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Sears puts ‘S’ in seamless experience


Sears Holdings is quite the omnichannel innovator and it just launched another new capability melding digital and physical.

A new customer service initiative called “Meet with an Expert” has launched at Sears Holdings as a means to connect online home appliance shoppers with the retailer’s in-store sales associates. Because the path to purchase for big-ticket, high-consideration products like appliances typically begins online, Sears wanted to create an option for online shoppers to have continuity of their experience in a physical store. Online shoppers are now given the option of scheduling a time to meet with a Sears appliance specialist at a store location convenient to them.

“We want to blur the lines between our offline and online channels because that is how our customers are shopping,” said Leena Munjal, senior VP of customer service and integrated retail at Sears.

After meeting with a Sears appliance expert, a shopping recap can be emailed to the customer with links to products in which they expressed an interest to help close the sale.

“I don’t like to use the word selling. I prefer servicing because it is about customers and understanding the needs they have and letting them decide what works best for them,” said Munjal, an 11 year Sears veteran.

The new Meet with an Expert capability is the latest development in Sear’s integrated retail journey than began 14 years ago when the company was among the first to offer buy online, pick up in store.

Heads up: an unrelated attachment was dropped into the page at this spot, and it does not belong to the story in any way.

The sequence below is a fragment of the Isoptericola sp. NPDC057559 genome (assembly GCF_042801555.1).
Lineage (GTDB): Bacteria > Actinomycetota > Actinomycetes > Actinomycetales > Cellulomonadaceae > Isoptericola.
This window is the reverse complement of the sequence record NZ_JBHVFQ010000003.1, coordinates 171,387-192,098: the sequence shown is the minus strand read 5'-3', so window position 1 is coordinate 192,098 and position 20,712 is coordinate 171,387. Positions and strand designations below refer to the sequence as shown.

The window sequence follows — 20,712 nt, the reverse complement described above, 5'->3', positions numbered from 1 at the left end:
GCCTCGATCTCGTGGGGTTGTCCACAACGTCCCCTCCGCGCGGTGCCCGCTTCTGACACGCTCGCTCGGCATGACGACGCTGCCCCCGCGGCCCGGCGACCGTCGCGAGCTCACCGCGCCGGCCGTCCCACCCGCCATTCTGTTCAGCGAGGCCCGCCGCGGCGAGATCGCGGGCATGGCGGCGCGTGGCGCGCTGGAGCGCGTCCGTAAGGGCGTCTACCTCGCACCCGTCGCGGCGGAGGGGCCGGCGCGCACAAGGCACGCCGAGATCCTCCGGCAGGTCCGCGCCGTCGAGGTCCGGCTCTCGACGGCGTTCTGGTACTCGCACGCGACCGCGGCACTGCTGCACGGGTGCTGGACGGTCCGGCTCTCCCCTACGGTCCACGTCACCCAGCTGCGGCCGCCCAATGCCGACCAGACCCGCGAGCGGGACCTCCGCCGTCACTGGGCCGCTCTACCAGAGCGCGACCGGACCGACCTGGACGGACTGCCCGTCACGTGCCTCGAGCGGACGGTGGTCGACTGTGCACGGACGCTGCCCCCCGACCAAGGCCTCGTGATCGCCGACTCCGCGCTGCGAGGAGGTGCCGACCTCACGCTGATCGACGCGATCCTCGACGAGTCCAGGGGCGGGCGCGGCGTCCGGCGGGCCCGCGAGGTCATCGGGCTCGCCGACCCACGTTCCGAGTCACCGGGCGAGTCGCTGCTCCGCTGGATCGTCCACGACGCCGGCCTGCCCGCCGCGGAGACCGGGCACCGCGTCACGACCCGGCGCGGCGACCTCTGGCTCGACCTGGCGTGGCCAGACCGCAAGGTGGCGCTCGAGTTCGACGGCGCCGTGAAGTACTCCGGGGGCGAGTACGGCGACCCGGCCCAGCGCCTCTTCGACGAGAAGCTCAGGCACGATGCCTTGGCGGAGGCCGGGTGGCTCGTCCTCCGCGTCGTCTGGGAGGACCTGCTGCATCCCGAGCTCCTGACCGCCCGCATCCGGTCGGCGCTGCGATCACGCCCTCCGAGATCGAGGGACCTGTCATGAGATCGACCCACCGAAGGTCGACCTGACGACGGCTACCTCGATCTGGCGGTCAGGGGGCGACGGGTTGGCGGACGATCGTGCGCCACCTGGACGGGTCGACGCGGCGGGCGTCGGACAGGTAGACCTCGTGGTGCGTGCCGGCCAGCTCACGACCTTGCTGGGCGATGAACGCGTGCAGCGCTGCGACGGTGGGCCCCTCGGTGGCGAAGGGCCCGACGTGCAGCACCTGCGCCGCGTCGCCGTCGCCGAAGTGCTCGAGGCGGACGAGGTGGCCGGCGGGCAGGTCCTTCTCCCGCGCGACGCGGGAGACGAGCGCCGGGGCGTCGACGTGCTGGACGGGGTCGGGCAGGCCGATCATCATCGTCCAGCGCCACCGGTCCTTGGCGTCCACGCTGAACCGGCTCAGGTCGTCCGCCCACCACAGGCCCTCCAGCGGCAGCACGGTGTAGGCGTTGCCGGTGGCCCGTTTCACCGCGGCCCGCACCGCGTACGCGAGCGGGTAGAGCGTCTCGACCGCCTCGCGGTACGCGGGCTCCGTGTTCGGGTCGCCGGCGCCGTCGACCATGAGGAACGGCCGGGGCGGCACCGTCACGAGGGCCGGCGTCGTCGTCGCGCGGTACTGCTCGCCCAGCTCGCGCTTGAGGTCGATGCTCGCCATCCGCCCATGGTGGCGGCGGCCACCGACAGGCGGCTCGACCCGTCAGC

“We introduced the buy online pick up in store service early on because we saw the changes happening where customers were getting more comfortable buying online,” Munjal said.

Since then, Sears has steadily deepened the level of physical and digital integration. Around 2005, the company launched its “Ready in Five,” guarantee, which like it sounds, guaranteed customers who purchased a product online that it would be ready for pickup within five minutes of their arrival in store.

Other noteworthy developments have occurred more recently. In early 2014, Sears began offering in-vehicle pick-up, which involves employees bringing products to customers’ vehicles. Building on that, the company then began offering customers the ability to return products without getting out of their vehicles. Also in 2014, the company introduced its “Reserve It,” service. Online shoppers are able to select apparel products, select a local store, and an associate will pull the garments and have them hanging near a fitting room ready to try on when the customer arrives.

The strategy appears to be working.

“Sixty percent of online sales are multichannel in nature, meaning a store was involved in the online transaction,” Munjal said.

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